Anorexia Nervosa

Anorexia Nervosa (AN)


Anorexia Nervosa (AN) is characterized by restricted energy intake, which leads to significant and rapid weight loss or an inability to maintain a healthy weight. Individuals with AN are often afraid of gaining weight, and they see themselves as being at a normal weight or overweight even when they are dangerously underweight. Individuals with AN often limit the amount and types of food they eat. They might also feel out of control when eating and engage in self-induced vomiting.

About .5-1% of females and 0.3% of males suffer from AN. AN is the most common psychiatric diagnoses for adolescent females. AN has the highest death rate of any mental health condition. The longer a person has AN, the more likely they are to die from medical complications or suicide. The sooner a patient receives treatment, the more likely they are to overcome AN.

Signs of Anorexia Nervosa can also include:
  • a child or adolescent falling below their previously established growth curve
  • dieting behavior or refusal to eat certain foods
  • radical changes in food preferences
  • compulsive or excessive exercising
  • preoccupation with eating, nutrition, food preparation, body shape, and weight
  • avoiding meals with others
  • skipping meals
  • feeling anxious or irritable around meal times
  • withdrawing from family and friends
  • depression, anxiety, and difficulty concentrating
  • body checking behaviors (e.g., pinching or measuring body parts, frequently evaluating the body in the mirror)
  • frequently evaluating oneself in the mirror, or avoiding looking at oneself in the mirror
  • frequently weighing oneself
  • feeling bloated or constipated
  • fainting or dizziness
  • very slow heart rate
  • feeling cold most of the time
  • low energy and fatigue
  • Excessive doubt

Treatment of AN can range from inpatient hospitalization to weekly outpatient therapy, depending on the severity of the presenting problem. A comprehensive diagnostic evaluation is used to determine the level of care that would best meet each patient’s needs. Treatment for AN requires a collaborative, multidisciplinary team. In addition to a psychologist, treatment teams can also include a medical doctor, psychiatrist, and a dietitian. We provide patients with referrals as needed and/or collaborate with providers with whom patients are already working.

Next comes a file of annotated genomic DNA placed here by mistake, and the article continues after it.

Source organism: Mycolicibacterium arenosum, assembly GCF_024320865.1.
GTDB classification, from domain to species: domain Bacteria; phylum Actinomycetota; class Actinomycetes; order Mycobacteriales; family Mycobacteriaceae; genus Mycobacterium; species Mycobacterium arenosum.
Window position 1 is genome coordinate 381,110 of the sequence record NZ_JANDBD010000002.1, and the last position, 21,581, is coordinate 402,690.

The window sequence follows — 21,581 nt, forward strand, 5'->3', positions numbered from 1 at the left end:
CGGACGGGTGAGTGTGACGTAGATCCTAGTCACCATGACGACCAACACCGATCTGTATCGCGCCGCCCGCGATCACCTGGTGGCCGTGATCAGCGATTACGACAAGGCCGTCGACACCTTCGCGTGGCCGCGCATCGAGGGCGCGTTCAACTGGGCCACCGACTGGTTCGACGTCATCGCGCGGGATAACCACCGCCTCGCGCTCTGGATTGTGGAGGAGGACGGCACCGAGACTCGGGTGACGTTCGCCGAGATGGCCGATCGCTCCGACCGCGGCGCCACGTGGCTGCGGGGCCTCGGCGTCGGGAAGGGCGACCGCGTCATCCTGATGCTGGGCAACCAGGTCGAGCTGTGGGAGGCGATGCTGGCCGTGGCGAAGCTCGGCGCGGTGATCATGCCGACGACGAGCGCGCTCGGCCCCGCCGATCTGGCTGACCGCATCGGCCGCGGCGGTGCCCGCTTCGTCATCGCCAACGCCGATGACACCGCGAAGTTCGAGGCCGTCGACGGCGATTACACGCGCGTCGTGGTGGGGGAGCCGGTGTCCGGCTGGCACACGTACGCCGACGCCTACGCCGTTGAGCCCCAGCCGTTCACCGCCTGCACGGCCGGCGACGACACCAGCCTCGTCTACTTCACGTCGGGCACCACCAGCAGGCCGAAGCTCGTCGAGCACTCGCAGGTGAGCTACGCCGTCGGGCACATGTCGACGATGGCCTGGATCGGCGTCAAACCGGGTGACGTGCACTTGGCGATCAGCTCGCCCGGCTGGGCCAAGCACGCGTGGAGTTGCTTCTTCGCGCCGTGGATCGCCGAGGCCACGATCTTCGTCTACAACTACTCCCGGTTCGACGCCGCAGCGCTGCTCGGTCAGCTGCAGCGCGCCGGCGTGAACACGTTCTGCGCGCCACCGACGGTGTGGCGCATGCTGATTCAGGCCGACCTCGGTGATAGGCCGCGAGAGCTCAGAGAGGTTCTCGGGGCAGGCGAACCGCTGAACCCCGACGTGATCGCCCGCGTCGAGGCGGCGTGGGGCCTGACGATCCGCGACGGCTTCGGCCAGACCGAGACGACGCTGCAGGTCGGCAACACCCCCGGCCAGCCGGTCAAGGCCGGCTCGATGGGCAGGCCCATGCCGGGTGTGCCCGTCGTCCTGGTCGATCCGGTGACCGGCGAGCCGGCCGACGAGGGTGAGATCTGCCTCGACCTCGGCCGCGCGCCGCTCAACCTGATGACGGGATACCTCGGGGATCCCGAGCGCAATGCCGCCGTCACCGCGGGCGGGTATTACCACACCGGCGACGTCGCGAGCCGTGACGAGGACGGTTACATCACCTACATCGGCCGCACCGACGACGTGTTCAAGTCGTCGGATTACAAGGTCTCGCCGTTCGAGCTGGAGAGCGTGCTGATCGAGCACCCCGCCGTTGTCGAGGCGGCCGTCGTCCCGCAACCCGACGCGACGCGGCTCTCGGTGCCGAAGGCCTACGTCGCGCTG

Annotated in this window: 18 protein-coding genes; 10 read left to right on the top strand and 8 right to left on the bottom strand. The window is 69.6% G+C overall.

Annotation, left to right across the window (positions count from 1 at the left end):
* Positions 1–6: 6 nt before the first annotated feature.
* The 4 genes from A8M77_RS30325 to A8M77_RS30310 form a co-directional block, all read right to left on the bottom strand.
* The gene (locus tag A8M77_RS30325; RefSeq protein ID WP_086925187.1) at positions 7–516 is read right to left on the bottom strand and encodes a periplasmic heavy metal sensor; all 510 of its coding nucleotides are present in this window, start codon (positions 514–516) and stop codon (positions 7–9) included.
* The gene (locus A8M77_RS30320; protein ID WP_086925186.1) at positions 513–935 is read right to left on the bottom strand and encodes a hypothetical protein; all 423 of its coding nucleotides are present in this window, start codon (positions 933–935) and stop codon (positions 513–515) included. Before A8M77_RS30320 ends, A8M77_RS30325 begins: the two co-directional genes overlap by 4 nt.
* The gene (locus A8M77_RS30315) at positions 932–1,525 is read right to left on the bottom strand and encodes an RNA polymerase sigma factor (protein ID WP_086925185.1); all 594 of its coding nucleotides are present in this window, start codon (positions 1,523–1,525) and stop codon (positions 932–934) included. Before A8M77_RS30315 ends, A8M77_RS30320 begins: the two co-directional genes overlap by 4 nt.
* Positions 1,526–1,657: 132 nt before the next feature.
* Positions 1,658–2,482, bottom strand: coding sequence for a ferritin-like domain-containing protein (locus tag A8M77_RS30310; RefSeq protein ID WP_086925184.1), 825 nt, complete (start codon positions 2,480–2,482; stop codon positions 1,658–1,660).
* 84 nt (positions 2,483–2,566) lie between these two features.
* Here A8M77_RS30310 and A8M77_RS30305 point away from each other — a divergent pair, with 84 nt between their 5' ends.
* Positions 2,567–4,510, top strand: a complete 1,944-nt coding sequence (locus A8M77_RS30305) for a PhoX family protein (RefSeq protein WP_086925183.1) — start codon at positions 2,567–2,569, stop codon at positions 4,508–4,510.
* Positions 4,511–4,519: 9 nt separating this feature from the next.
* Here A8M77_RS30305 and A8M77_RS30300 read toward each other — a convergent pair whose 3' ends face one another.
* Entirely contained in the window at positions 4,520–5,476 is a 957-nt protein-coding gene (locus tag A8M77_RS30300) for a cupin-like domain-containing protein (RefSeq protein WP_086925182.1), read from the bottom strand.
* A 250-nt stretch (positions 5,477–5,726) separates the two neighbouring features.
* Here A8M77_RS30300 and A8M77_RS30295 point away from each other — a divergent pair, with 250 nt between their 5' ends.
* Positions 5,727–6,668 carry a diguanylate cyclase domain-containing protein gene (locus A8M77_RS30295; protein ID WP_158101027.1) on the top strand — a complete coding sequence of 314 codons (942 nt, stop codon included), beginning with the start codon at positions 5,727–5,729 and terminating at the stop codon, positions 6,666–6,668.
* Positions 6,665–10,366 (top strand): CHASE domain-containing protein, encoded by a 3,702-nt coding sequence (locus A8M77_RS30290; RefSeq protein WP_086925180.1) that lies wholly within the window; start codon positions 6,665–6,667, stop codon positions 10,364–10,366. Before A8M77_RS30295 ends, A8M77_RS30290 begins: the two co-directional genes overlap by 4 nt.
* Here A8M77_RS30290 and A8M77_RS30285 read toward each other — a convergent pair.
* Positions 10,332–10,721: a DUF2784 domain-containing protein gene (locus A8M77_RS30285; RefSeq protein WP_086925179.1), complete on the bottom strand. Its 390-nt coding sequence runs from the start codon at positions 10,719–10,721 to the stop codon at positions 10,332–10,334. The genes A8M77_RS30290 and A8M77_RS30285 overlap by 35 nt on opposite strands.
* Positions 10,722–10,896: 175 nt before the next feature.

We also offer an “Intensive Outpatient Program” (IOP) for OCD sufferers in cases where no available ERP specialists are in your geographic area, when services are simply not easily accessible, or because symptom severity is too high for weekly outpatient therapy. The treatment is customized to meet the level of need, availability, and readiness for change to address current symptoms and get the individual to a higher level of functioning whereby more traditional outpatient therapy can be the level of care. The goal of an IOP is to complete treatment with 4-6 weeks and therefore typically requires sessions back to back days, several hours per day, and sometimes over the weekend.

The gold standard, most effective treatment for children and adolescents with AN is called the Maudsley Approach or Family-based Treatment (FBT). FBT is conducted on an outpatient basis but can be conceptualized as an intensive outpatient treatment consisting of significant parental involvement. The psychologist coaches the parents on how to promote weight restoration in their child or adolescent. With the psychologist’s help, control of eating is eventually transferred back to the patient. Treatment then focuses on helping the patient re-engage in normative developmental activities that had been disrupted by the eating disorder. Treatment also targets thoughts and behaviors that contribute to and maintain AN, body image difficulties, and co-occurring anxiety and depressive disorders. FBT can be appropriate for some young adults and adults, depending on the patient’s and their family’s circumstances.

For More Information:

National Eating Disorders Association
Academy for Eating Disorders